As I had expressed the vivid desire to see the much praised Lake Biwa, we moved with the Tokaido railway there. After a short drive through the inevitable rice paddies when — we had just passed through a tunnel and made a sharp turn to the North-east — the lovely lake lay in front of us shined upon by the rays of the morning sun. At Baba Station Baba the railway car was exchanged for a court carriage that took us to the city of Otsu at the lake shore, the capital of the prefecture of Shiga and the province of Omi, which was already part of the landscape of Tosando, that is the East mountain road. This city has become notorious quite to its own dislike for the wicked assassination attempt in 1891 that was made in one of the streets we were passing through, on the Tsesarevich. This circumstance accounted for the fact that here there were even more police guide lines and instructions to follow. The place was teaming with policemen everywhere.
Lake Biwa is said to owe its name to its form that resembles the instrument named „biwa“. Numerous myths are connected to this lake that plays an important role in Japanese tales and is said to owe its existence like Fuji mountain to an earthquake. With its blueish glittering surface the lake is lovely embedded between green hills and groves. Small villages enclose the shores as the pleasure-seeking Japanese knew how to appreciate the scenic magic of this jewel. An idyll lies in front of us and in the spectator the desire grows to stay and dream here for some time. If one discounts the style of the houses, one might think to be transferred to the shore of Lake Starnberg. Numerous steamers and sailing boats drive to and fro, exchanging the traffic between the different points on the lake shore.
We embarked on a small steamboat that split the blue waves puffing and groaning — it perhaps had never been driven so fast — but the enjoyment of the trip was unfortunately lessened by incessant use of the steam whistle which seemed to be a bad quality of our vehicle or more precisely that of our commander who by the way was only following the ruling custom: Every encounter, every greeting, every signal is accompanied by the shrill whistle.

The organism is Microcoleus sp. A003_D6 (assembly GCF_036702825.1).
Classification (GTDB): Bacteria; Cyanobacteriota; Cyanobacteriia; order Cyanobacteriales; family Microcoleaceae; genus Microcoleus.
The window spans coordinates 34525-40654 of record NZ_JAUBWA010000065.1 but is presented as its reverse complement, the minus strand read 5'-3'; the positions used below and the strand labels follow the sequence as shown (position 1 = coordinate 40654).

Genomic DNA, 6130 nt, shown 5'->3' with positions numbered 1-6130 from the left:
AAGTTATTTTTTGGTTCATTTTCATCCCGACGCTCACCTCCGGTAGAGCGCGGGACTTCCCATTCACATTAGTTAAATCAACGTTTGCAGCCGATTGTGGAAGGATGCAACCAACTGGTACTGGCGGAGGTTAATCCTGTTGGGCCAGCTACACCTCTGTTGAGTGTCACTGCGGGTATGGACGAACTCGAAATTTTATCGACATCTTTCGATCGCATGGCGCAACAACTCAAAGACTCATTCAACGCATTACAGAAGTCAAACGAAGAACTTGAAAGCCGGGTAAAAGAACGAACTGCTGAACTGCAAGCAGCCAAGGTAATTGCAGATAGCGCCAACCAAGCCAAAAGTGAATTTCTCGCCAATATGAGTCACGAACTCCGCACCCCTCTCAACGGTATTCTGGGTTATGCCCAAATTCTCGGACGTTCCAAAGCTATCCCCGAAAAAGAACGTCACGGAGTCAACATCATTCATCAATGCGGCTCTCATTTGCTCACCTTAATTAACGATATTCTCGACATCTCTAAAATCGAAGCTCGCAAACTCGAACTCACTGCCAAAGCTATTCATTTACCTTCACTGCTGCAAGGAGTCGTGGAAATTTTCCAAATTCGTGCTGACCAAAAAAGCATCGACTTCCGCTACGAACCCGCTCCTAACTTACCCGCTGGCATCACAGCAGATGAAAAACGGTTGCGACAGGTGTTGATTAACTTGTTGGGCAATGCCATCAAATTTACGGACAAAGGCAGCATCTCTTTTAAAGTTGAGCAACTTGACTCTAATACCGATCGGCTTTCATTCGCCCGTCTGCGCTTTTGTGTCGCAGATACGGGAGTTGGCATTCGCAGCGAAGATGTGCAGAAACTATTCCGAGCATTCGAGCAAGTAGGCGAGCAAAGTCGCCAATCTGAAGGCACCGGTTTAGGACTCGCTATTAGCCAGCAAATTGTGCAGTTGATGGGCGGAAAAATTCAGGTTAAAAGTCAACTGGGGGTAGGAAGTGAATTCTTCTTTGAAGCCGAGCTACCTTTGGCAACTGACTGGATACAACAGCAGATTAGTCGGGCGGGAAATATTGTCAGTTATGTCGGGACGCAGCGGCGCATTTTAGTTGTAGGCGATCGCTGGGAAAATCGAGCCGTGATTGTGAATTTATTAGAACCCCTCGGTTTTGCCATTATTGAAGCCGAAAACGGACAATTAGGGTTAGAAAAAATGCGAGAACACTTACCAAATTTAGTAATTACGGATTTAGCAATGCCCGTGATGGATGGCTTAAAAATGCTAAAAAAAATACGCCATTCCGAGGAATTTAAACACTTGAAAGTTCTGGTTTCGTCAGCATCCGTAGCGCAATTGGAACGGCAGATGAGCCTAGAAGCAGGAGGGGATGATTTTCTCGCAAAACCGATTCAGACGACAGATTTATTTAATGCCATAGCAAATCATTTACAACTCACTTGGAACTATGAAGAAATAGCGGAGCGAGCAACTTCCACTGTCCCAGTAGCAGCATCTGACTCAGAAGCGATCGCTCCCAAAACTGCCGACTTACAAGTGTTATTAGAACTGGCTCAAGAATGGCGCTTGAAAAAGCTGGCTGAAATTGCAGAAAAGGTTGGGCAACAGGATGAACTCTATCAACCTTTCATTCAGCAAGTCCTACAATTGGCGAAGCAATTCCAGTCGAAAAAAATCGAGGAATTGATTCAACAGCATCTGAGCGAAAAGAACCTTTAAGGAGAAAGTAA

At Karasaki, not quite 6 km West of Otsu, at the lake shore we stopped. The point of attraction here is the famous pine that is said to have already been planted before the birth of Christ. In any case, it dates back to ancient times and justly has become over centuries if not millennia a venerated holy tree. The height of the trunk however is only 27 m, as the tree has been pruned probably in its youth, an early victim of the ideas of Japanese gardening. The circumference of the trunk however is more than 22 m and the diameter of the ends of the branches extends to about 300 m. The branches extend partly far like a fan and are turned down so that one can in some spots only pass under them in a crouching posture, partly they are wound in snake-like coils supported by formal wooden scaffolding and stone bases. Below the branches of the impressive giant and dignified tree is hidden a complete Shinto temple. Where there are holes in the trunk they have been carefully glued closed. Also at the top there is a small roof to protect the tree against the rain as it is said to be very sensitive to it. Still despite all this care, the tree seems to be a bit ill surmised by its look and this year too, caterpillars have inflicted quite some damage on the old man.
Near the giant pine we witnessed the local fishing: In the lake are namely installed labyrinth-like paths made out of bamboo latices in conjunction with fish traps so that the entering fish find themselves finally confined to a relatively small space of a few meters in diameter out of which there is no escape. In front of our eyes such a space was emptied which resulted in a catch of multiple hundred kilograms of fish, among them especially carp of respectable sizes. Apparently the fishing is quite profitable here as the lake like all Japanese inland waters is very rich in fish. The steamboats driven without taking the slightest regard over the bamboo lattices extending out of the water so that one thinks that they would be crushed and torn. Far from it — the elastic material bends below the fore and body of the ships and rises again unharmed behind the aft of the steamer.